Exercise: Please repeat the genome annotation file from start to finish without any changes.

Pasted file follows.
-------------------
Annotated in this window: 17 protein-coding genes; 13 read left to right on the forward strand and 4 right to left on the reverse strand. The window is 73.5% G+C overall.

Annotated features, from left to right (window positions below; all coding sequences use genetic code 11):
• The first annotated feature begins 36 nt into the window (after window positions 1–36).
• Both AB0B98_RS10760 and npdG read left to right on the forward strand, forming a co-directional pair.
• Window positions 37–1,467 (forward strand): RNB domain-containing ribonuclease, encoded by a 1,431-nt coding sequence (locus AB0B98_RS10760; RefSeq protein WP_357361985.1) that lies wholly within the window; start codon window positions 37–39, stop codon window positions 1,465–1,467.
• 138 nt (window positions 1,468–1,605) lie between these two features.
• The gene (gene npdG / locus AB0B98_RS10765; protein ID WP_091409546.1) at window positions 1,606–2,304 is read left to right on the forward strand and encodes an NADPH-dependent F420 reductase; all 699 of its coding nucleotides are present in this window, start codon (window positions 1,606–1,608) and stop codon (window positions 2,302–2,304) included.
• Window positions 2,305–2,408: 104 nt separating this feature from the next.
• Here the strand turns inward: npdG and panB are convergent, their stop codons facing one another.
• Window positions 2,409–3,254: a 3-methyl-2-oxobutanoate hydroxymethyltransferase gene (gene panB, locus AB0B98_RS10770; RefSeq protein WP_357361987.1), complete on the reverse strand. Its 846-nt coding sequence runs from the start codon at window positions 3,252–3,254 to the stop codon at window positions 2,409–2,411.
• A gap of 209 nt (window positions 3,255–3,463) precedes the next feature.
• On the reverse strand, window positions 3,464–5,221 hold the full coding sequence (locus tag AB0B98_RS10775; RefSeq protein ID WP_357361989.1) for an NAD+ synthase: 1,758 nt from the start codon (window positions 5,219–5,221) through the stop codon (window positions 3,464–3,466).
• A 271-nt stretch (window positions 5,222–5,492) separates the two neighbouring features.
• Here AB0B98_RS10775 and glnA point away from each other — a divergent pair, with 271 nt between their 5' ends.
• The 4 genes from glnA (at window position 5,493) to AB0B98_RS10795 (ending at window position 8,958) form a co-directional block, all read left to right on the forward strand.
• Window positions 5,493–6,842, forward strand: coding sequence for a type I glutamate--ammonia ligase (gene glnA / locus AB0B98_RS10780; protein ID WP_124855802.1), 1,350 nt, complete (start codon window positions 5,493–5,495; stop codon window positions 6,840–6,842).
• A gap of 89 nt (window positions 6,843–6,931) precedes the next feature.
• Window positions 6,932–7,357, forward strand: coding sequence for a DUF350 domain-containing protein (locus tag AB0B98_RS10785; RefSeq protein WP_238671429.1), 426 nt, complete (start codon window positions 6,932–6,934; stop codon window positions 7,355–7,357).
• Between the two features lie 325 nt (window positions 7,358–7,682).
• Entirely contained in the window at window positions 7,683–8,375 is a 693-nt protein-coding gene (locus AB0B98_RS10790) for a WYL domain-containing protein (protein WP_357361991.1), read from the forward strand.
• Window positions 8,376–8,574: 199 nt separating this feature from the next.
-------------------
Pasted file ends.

Annotated in this window: 17 protein-coding genes; 13 read left to right on the forward strand and 4 right to left on the reverse strand. The window is 73.5% G+C overall.

Annotated features, from left to right (window positions below; all coding sequences use genetic code 11):
• The first annotated feature begins 36 nt into the window (after window positions 1–36).
• Both AB0B98_RS10760 and npdG read left to right on the forward strand, forming a co-directional pair.
• Window positions 37–1,467 (forward strand): RNB domain-containing ribonuclease, encoded by a 1,431-nt coding sequence (locus AB0B98_RS10760; RefSeq protein WP_357361985.1) that lies wholly within the window; start codon window positions 37–39, stop codon window positions 1,465–1,467.
• 138 nt (window positions 1,468–1,605) lie between these two features.
• The gene (gene npdG / locus AB0B98_RS10765; protein ID WP_091409546.1) at window positions 1,606–2,304 is read left to right on the forward strand and encodes an NADPH-dependent F420 reductase; all 699 of its coding nucleotides are present in this window, start codon (window positions 1,606–1,608) and stop codon (window positions 2,302–2,304) included.
• Window positions 2,305–2,408: 104 nt separating this feature from the next.
• Here the strand turns inward: npdG and panB are convergent, their stop codons facing one another.
• Window positions 2,409–3,254: a 3-methyl-2-oxobutanoate hydroxymethyltransferase gene (gene panB, locus AB0B98_RS10770; RefSeq protein WP_357361987.1), complete on the reverse strand. Its 846-nt coding sequence runs from the start codon at window positions 3,252–3,254 to the stop codon at window positions 2,409–2,411.
• A gap of 209 nt (window positions 3,255–3,463) precedes the next feature.
• On the reverse strand, window positions 3,464–5,221 hold the full coding sequence (locus tag AB0B98_RS10775; RefSeq protein ID WP_357361989.1) for an NAD+ synthase: 1,758 nt from the start codon (window positions 5,219–5,221) through the stop codon (window positions 3,464–3,466).
• A 271-nt stretch (window positions 5,222–5,492) separates the two neighbouring features.
• Here AB0B98_RS10775 and glnA point away from each other — a divergent pair, with 271 nt between their 5' ends.
• The 4 genes from glnA (at window position 5,493) to AB0B98_RS10795 (ending at window position 8,958) form a co-directional block, all read left to right on the forward strand.
• Window positions 5,493–6,842, forward strand: coding sequence for a type I glutamate--ammonia ligase (gene glnA / locus AB0B98_RS10780; protein ID WP_124855802.1), 1,350 nt, complete (start codon window positions 5,493–5,495; stop codon window positions 6,840–6,842).
• A gap of 89 nt (window positions 6,843–6,931) precedes the next feature.
• Window positions 6,932–7,357, forward strand: coding sequence for a DUF350 domain-containing protein (locus tag AB0B98_RS10785; RefSeq protein WP_238671429.1), 426 nt, complete (start codon window positions 6,932–6,934; stop codon window positions 7,355–7,357).
• Between the two features lie 325 nt (window positions 7,358–7,682).
• Entirely contained in the window at window positions 7,683–8,375 is a 693-nt protein-coding gene (locus AB0B98_RS10790) for a WYL domain-containing protein (protein WP_357361991.1), read from the forward strand.
• Window positions 8,376–8,574: 199 nt separating this feature from the next.